Avenue more or less achieves the same effect after a few hours on skin, so in this regard it is quite similar to Aventus, although Avenue's smokiness is from a dry patchouli note instead of moss and birch. That said, I think Avenue is much "fruitier" and far more citrus oriented than Aventus ever was, in any of its batches. The fruits in question are bergamot and lemon.

Avenue is bursting at the seams with crisp, vibrant bergamot, and conveys this note with such clarity and surprising quality that I'm shocked I haven't seen more accolades for Avenue from citrus fans. If you enjoy rich hesperidic scents, this scent should wow you.

Interestingly, Avenue has no pineapple or apple notes. So if you blind buy it hoping for a cheaper, more focused take on Aventus-styled pineapple, you'll be disappointed. The absence of pineapple definitely puts some distance between Avenue and Creed, to the point where I wonder if they were even trying to clone Aventus at all. But I prefer bergamot and lemon to pineapple, so this doesn't bother me.

When you think of Aventus, you automatically think of pineapple. When I think of Avenue, I can't help but think of bergamot. I believe there's even a subtler hint of Sicilian lemon blended into it, which makes the citrus effect that much more pronounced. At its price point I can safely say that anyone who wants a great citrus scent for pennies on the dollar would be remiss to not try Avenue. This is citrus heaven. I imagine enjoying this immensely on a sunny summer afternoon at a beach in Italy.

Also notable are quiet notes of silver frankincense, pine, and patchouli. The citrus explosion on top of Avenue lasts about twenty or thirty minutes, before segueing gradually into a very light accord of frankincense and pine. For a few seconds this early drydown stage resembles Pine Sol cleaning detergent, but fortunately the patchouli and frankincense rebalance things, and any chemical nastiness is short-lived. But look, that's the budget making itself known. What do you expect, right?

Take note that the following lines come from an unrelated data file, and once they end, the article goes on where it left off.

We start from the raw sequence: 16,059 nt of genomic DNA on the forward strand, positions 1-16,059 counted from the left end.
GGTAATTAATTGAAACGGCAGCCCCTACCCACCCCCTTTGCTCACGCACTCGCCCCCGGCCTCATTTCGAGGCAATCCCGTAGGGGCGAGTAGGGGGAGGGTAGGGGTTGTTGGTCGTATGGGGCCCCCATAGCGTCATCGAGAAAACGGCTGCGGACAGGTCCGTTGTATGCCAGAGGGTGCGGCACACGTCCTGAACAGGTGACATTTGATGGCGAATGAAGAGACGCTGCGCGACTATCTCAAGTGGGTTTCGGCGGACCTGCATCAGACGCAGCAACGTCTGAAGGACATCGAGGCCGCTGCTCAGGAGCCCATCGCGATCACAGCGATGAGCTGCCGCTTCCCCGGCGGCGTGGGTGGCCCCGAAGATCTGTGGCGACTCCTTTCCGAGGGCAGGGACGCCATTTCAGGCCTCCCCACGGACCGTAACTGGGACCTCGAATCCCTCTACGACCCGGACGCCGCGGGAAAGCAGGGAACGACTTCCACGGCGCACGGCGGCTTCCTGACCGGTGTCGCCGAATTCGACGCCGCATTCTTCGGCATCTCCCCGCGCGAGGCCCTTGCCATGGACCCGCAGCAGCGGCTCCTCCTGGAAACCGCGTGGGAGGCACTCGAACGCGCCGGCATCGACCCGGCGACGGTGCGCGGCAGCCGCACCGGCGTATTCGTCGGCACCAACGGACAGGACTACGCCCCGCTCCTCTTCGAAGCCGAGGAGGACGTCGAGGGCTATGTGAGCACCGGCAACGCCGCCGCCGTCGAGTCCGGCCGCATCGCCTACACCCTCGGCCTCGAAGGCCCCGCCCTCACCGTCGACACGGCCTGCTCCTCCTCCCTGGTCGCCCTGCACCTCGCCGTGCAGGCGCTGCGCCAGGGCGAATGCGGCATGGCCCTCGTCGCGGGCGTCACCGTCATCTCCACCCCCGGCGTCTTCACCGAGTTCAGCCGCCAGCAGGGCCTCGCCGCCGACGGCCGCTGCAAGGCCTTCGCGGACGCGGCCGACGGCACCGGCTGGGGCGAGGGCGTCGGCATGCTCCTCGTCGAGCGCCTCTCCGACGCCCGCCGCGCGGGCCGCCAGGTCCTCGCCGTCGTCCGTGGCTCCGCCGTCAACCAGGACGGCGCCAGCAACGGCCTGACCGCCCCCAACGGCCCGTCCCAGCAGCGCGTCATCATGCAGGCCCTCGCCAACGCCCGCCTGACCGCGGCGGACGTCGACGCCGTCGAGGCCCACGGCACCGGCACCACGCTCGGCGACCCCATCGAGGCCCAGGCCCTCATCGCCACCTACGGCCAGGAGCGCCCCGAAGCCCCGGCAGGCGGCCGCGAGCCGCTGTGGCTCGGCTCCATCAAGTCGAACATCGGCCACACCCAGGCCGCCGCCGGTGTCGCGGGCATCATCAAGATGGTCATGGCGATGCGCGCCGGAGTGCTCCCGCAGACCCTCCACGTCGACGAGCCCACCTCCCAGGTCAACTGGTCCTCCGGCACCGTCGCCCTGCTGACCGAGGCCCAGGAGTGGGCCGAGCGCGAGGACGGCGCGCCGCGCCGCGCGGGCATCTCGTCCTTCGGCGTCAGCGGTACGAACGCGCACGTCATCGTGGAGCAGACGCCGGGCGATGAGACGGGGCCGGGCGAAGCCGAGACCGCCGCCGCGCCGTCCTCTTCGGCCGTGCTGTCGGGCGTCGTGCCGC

After an hour the patchouli, still heavily tinged with citrus, begins to "smoke up" the scent a bit, and the dollar bills idea appears. Here is where Avenue really resembles Aventus. It doesn't have the dry rose or the lucid birch notes of the Creed, but patchouli and incense can do interesting things, and here they shine.

Would I strongly recommend Avenue to someone seeking a faithful Aventus clone? Not really. I would mention it, however. I would say that Aventus is a concept that can be stretched and pulled into a few different directions, and one direction is to loosely take the concept of any fruit and mate it to something earthy and a bit "smoky." Avenue takes different fruits, distinctly tart citrus fruits, and tows them into that same "smoky" Aventus-like direction, without coming across as an obvious dupe.

I certainly would hasten to point out that Avenue is one of the best citrus bargains out there. Unlike other Crown oils I've tried, the fruits in Avenue actually smell like genuine citrus oils, and emit a feeling of depth and quality rarely found in fragrances that cost ten times as much, let alone Crowns' asking price of a few cents per milliliter.

This is a simple composition that achieves a sophisticated effect for the price of a bergamot at the supermarket. Buy it, wear it, and enjoy it. You have absolutely nothing to lose, and everything to gain with Avenue. It's hands down the best Al Rehab I've tried.

Just don't tell people you're wearing Aventus. There's no point - Avenue smells great on its own merits, and deserves full credit for it.